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La Floridiana by Will Moriaty
   Now in our fifth calendar year
    PCR #231  (Vol. 5, No. 35)  This edition is for the week of August 23--29, 2004.

Book Review: "Skinny Dip" by Carl Hiaasen....Update on Hurricane Charley and Florida's Landmarks
 by Will Moriaty
"Exorcist: The Beginning"
 by Mike Smith
"Filthy" DVD Release Party...."Exorcist 4" vs. "Open Water" vs. "Benji"...."Genghis" or "Jen-jis"....Will Smiff really did do the "I, Robot" rap!....Psyched by the Furs: Concert Review
 by Andy Lalino
Couch Potato Fall TV Preview....Heinz Ketchup, Made in Mexico?
  by Vinnie Blesi
Great Story....The Olympics....Maybe, Maybe Not....No, Really, He's Gone....Meet The Beatles, Part 31
 by Mike Smith
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Skinny Dip by Carl Hiaasen Book Review:
“Skinny Dip”
by Carl Hiaasen
2004, Alfred A. Knopf,
New York, N.Y., 355 pp.

Chaz Perrone and his wife Joey had boarded the cruise ship Sun Duchess as Chaz’s “anniversary gift” to his wife.

It turned out to be for a whole different reason...

As the ship was heading back in to Port Everglades after a cruise down to Puerto Rico, the Bahamas, and Key West, Joey’s world almost came to an end as somewhere north of the Keys her husband Chaz grabbed her by the ankles and tossed her overboard.

Chaz made one fatal flaw in his judgment to rid his wife in such a fashion. As she was approaching terminal velocity into the waters of the Atlantic, Chaz did not factor that his wife was once a champion swimmer at UCLA. As she plummeted into the night darkness over the bow of the Sun Duchess, she intuitively remembered how to brace herself for a high dive. Plunging headfirst into the waters, the force of the impact removed all of her clothes, hence the title “Skinny Dip”.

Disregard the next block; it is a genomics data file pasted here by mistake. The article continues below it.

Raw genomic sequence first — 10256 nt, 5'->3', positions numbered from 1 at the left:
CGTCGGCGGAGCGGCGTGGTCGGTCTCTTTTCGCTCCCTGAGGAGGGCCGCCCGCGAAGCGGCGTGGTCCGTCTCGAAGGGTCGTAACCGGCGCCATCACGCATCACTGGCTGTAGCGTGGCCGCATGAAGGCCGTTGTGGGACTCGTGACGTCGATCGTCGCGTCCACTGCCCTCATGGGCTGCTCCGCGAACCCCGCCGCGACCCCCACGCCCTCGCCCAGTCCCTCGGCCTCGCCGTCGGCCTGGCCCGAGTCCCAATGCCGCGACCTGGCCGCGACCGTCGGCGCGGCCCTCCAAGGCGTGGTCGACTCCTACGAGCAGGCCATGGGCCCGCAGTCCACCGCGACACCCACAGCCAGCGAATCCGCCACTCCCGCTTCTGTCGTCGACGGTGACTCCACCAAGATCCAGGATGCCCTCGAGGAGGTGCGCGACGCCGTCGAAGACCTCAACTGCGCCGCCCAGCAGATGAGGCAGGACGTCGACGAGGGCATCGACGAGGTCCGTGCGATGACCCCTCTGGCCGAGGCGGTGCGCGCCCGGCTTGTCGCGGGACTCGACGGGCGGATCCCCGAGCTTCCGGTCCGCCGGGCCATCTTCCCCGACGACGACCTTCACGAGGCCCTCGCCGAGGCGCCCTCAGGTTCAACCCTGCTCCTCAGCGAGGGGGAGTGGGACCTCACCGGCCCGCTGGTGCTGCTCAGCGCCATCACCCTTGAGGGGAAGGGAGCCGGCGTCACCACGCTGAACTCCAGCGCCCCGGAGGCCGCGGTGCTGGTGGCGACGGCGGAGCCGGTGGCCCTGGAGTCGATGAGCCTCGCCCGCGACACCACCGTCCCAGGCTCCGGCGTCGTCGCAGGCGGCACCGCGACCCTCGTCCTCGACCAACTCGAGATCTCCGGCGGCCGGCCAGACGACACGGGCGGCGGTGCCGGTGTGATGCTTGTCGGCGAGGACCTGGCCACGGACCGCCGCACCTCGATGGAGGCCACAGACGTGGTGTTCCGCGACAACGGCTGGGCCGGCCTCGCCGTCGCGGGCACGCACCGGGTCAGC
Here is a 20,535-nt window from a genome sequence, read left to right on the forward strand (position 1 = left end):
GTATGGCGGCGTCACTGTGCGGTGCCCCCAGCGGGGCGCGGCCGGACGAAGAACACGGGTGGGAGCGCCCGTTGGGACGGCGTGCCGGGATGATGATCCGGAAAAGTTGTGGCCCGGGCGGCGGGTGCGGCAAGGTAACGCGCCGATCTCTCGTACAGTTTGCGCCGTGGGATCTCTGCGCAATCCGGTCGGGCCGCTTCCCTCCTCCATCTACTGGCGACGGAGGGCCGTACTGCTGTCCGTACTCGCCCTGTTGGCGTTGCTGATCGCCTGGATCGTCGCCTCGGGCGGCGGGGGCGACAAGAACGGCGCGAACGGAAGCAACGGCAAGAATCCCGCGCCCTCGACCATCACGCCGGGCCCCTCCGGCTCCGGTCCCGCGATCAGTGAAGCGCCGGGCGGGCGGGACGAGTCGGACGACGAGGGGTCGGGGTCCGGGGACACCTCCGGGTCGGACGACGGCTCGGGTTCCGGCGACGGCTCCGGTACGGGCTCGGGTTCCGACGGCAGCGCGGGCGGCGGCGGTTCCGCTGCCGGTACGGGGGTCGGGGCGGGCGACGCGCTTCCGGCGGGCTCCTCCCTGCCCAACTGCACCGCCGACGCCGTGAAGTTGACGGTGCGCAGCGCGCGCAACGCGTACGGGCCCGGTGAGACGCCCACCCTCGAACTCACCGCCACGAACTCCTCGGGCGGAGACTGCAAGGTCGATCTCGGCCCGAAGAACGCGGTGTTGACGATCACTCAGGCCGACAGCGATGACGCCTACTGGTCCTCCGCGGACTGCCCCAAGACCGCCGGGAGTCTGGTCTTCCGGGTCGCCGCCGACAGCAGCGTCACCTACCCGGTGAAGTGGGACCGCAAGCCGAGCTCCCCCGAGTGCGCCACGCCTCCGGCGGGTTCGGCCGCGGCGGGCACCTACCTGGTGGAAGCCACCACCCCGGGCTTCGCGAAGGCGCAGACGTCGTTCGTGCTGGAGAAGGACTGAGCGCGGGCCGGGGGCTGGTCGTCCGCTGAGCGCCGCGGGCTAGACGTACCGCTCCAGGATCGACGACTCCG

Surviving the impact, Joey Perrone was now faced with a whole new series of survival questions, foremost amongst them; would she ever be able to swim back to the Florida shoreline and/or would she become a tasty morsel for a Bull Shark?

Joey believed that the second part of her survival question was realized, as she felt something large in the water brush up against her before she lost consciousness - - that large something was in reality not a Bull Shark, but a bale of Jamaican marijuana which would float her up the Gulf Stream close to the boat of former Miami law enforcement officer Mick Stranahan, who was the feature character in Hiaasen’s 1990 novel “Skin Tight”.

Stranahan took Joey back to his island home in Biscayne Bay near Miami in order to administer first aid to her. Other than a little dehydration and some Man-of-War stings, Joey was in excellent health and fully recovered. During her recovery period Joey made one thing perfectly clear to Stranahan- - do not contact the Coast Guard or any law enforcement agency, as she wanted, along with Stranahan’s help, to exact her own unique form of justice onto her worthless scumbag husband.

From here we are then immersed into the colorful cadre of quirky over the top characters that make Hiaasen the premiere Florida noir novelist.

We meet Fort Lauderdale police detective Karl Rovaag who longs to return to the more “normal” crimes of his native Midwest; “Tool”, a farm foreman with an anvil shaped head and enough body hair to pass as a Florida Skunk Ape, who lives in a trailer in LaBelle with a back yard filled with crosses he collects from roadside traffic fatality scenes - - oh yes, “Tool” has a bullet lodged up the crack of his patoot that he refuses to remove; that forces him to beg, borrow and steal pain relieving patches that he places all along his back. “Tool” works as a henchman for; Red Hammernut, an agri-business giant and all around peckerwood thug who owns and operates thousands of acres of farmland bordering the Everglades. Hammernut bought off Chaz Perrone’s university doctorate in Science so that Perrone could get employed with the State and fudge water quality stats in the Everglades downstream from Hammernut’s operations to keep the State off his back.

Chaz Perrone is himself a colorful and quirky character. He always hated nature, but reluctantly went to the University of Miami to study Oceanography just to keep his mother off his back. He barely passed his course, and even beyond his graduation, had no idea what direction the Gulf Stream ran.